• Re:GE/GMO crops (Score:3, Interesting)

    by ChromeAeonium ( 1026952 ) on Monday June 11, 2012 @02:42AM (#40280341)

    And how is that different from every other random mutation and genetic alteration? Genetic engineering is different from selective breeding, sure (so is every other breeding technique like back crossing and wide crossing, and other similar techniques like hybridization, and other plant improvement methods like induced polyploidy, mutagenesis, sport selection, embryo rescue, ect.) and the genes come from farther, but why exactly is that a bad thing (provided you understand the genes being used)? Okay, the genes may be from another species. Well, so what?

    we're pretty sure" they won't go Terminator on us.

    Stop making baseless assertions unless you know how inserting a gene is suddenly going to make the plant do something radical. Genetic engineering does not anything can happen at anytime for any reason.

  • Re:GE/GMO crops (Score:5, Interesting)

    by ChromeAeonium ( 1026952 ) on Monday June 11, 2012 @02:48AM (#40280363)

    Look up 'rafflesia', it's a plant that exchanges DNA with the organism it's a parasite on.

    You don't even have to get that exotic. Plants can exchange genes via graft unions. [] Most all fruit you eat is propagated by grafting, so it may be that every grafted plant has some gene transfer going on. Or to get even closer, here's a good example. [] Turns out the Syncytin genes critical for human reproduction probably came from a virus. Everyone who says transgenes don't occur in nature had their syncytiotrophoblast made by one.

  • Re:GE/GMO crops (Score:5, Interesting)

    by Anonymous Coward on Monday June 11, 2012 @02:55AM (#40280399)

    There's even the theory that human evolution is caused, not by mutations, but by DNA swapping by viruses (mostly) and bacteria. Individual genes in humans don't evolve. They go from (very complex) state A -> (even more complex) state B without passing anywhere in between. Why ? Unknown, but if you discount Harun Yahya, the idea seems to be that someone's gonads get infected with DNA rewriting viruses.

    And it is quite understandable that it works this way. Humans reproduce once every 20 years (12 years at the earliest, so let's call it 16 years worldwide average, because that's 2^4, which just happens to be an easy number to calculate with). The search space for the protein is ~ 4^2000 (2000 basepairs, discounting the gene's metadata*, and there's loads of them that are much larger). So how long would it take a human race to make a single modification to a single protein ? 4^2000 / avg. number of humans (= 4 ^ 16 say) * 20 (let's say) 4 ^ 2 years = 4 ^ 1986 = 2 ^ 3972 years. Which is *far* longer than the universe has existed.

    Needless to say, this points rather strongly to the idea that we, as humans, and even life on earth as a whole, did not evolve due to mutation primarily, but due to GMO viruses, which essentially "share" the discoveries of lower, very short lived protozoa with higher lifeforms like ourselves.

    * in reality DNA (in eukaryots, like humans) looks a hell of a lot like a filesystem. Genes have symbolic names (which are just a sequence of basepairs, which then get indexed. Genes can refer to one another using this symbolic name). They have length data, they even have what might be termed permissions ("only translate this gene if protein X is present in at least concentration Y" is one of them). They have small non-translateable programs that get executed by the cell nucleus to do something (in most cases we don't know what exactly) before actually using the gene. They have small programs associated with them that rewrite the gene when executed upon normal cell division. They have small sections that get executed during meiosis (which is the cell division used for procreation, sometimes jokingly referred to as sex division, since that's what it's used for) (an example is code that essentially does this : "mommies_hla_code = hla_code; while(hla_code == mommies_hla_code) hla_code = random(297)", which resets one of the access codes for the immune system, but makes sure that, for the first few months after birth, mommie's access codes will work correctly, and her cells can operate inside the feutus/baby without getting massacred by the child's immune system).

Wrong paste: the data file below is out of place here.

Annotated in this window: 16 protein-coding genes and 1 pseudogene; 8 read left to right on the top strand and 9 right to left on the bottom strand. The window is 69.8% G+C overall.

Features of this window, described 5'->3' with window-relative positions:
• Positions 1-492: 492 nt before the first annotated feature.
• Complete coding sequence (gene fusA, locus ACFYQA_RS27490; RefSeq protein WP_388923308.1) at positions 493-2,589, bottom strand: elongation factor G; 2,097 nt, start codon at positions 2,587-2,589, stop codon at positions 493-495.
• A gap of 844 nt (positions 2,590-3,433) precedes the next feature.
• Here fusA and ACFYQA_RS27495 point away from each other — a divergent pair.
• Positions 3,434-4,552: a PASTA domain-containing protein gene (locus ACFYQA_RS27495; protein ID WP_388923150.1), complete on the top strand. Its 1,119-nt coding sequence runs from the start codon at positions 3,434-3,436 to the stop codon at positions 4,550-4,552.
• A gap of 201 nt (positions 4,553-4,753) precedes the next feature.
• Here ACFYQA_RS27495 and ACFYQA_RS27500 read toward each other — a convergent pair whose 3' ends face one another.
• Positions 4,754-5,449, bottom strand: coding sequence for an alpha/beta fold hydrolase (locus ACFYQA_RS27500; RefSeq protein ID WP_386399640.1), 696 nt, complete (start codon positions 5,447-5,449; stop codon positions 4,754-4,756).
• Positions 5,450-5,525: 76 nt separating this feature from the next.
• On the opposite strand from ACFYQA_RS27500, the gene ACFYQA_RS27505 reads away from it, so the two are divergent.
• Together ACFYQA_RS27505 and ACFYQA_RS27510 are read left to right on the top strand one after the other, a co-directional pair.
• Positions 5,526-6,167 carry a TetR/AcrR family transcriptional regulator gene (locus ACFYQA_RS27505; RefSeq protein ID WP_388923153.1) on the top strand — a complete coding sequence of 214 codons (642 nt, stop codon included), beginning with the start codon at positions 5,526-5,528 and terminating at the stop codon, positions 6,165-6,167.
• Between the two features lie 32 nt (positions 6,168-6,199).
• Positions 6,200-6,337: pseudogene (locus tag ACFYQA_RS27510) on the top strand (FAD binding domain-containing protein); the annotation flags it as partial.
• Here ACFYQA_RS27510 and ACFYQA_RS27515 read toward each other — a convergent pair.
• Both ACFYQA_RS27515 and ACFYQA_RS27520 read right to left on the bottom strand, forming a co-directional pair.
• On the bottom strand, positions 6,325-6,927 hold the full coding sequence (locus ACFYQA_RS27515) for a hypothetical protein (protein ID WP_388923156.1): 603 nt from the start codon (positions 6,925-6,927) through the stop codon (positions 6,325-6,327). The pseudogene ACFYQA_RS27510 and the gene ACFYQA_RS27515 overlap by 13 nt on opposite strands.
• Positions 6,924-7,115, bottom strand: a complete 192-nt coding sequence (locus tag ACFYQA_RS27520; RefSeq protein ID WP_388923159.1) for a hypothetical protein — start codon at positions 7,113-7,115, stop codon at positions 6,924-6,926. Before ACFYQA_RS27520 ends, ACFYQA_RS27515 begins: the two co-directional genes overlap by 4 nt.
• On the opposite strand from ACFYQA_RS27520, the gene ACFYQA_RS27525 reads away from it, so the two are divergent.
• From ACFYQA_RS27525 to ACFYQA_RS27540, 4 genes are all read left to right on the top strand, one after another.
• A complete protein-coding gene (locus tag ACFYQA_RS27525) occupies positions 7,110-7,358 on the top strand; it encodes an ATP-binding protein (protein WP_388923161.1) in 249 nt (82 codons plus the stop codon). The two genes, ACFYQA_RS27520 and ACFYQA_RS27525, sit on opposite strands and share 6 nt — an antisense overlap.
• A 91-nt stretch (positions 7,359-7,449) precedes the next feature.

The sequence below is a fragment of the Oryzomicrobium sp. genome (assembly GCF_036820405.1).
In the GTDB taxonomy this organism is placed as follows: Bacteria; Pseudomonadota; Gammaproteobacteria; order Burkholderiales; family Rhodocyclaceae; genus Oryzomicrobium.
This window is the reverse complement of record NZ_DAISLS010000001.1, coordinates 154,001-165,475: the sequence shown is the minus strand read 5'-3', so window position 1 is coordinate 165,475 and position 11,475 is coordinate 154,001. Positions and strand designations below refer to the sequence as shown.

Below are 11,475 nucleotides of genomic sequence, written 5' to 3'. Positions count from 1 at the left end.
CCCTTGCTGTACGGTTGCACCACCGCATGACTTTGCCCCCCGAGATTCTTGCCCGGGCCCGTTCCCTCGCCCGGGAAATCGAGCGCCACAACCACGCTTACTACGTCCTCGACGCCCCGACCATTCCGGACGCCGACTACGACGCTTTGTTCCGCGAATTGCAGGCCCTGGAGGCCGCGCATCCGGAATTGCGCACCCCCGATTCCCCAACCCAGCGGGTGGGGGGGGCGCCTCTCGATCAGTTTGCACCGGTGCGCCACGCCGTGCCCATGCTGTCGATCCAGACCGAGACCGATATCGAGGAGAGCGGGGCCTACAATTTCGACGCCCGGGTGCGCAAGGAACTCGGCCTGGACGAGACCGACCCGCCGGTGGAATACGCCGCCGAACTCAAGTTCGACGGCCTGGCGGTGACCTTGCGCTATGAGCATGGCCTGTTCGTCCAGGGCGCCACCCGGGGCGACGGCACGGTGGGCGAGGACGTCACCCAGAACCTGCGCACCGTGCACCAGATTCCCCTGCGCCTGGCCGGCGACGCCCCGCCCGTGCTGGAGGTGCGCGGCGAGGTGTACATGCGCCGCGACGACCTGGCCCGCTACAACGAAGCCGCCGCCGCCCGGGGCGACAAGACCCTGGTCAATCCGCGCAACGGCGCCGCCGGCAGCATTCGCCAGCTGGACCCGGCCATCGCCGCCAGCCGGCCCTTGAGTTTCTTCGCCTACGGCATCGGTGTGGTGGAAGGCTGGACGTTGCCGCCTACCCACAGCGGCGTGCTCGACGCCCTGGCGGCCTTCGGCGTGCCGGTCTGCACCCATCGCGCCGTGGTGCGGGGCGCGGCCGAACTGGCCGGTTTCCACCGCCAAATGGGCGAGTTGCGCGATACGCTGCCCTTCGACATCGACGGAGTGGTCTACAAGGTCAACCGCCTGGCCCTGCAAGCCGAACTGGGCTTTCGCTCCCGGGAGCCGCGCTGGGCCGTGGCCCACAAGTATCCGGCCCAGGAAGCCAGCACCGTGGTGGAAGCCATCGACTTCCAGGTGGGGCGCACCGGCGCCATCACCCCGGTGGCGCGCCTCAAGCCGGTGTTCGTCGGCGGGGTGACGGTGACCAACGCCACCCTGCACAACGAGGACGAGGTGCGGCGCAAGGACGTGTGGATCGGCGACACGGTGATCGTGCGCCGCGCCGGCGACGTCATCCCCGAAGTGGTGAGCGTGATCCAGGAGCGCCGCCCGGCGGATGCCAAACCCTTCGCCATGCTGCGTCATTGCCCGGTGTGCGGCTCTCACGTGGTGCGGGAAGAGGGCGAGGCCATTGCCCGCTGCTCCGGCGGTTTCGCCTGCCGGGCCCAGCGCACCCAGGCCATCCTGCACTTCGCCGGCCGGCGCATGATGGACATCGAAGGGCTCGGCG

The DNA double helix we all know is a "serialized" form of DNA that isn't effectively present in the cell during normal operation (only during division). Instead the double helix is unrolled and present as a networked structure, which uses molecular "ropes", for example, link the symbolic names of a gene to the actual gene (think of it this way, if you have "int c = 5;" somewhere in the DNA code, during normal cell operation everywhere you find an actual use of "c", e.g. "translate(c)" you would find a physical thread that you can follow to arrive at the "int c = 5;" declaration). There are also a lot of proteins, which we mostly do not know, that execute all those bits of metadata coupled with genes.

    The weird part is that we haven't yet found the DNA that encodes the function of the cell nucleus. I mean, given that we've found it in pretty much every other organelle, we're pretty fucking sure we will find it eventually ... but if you want a nobel prize, finding this would probably get you one, especially if it's somehow weird, which is entirely possible.

  • Re:GE/GMO crops (Score:4, Interesting)

    by iluvcapra ( 782887 ) on Monday June 11, 2012 @10:44AM (#40283419)

    There was an interesting TED talk about this recently, the nut was that birth rates aren't correlated to religiosity in a population, they're primarily determined by female literacy, access to birth control, and improvements in infant mortality. (Birth rates often dramatically overstate population, since places with high numbers of births per woman also have high first-year infant mortality.). Even pervasively religious countries like the UAE and Iran are under two births per mother, and poorer countries like Egypt and even India are creeping under 3.

    Religion is not a genotype, it's not subject to genetic fitness or natural selection, it cannot be bred in or out. Christians have Christian children for the same reason that Chineses speakers have Chinese-speaking children.

Exceptions prove the rule, and wreck the budget. -- Miller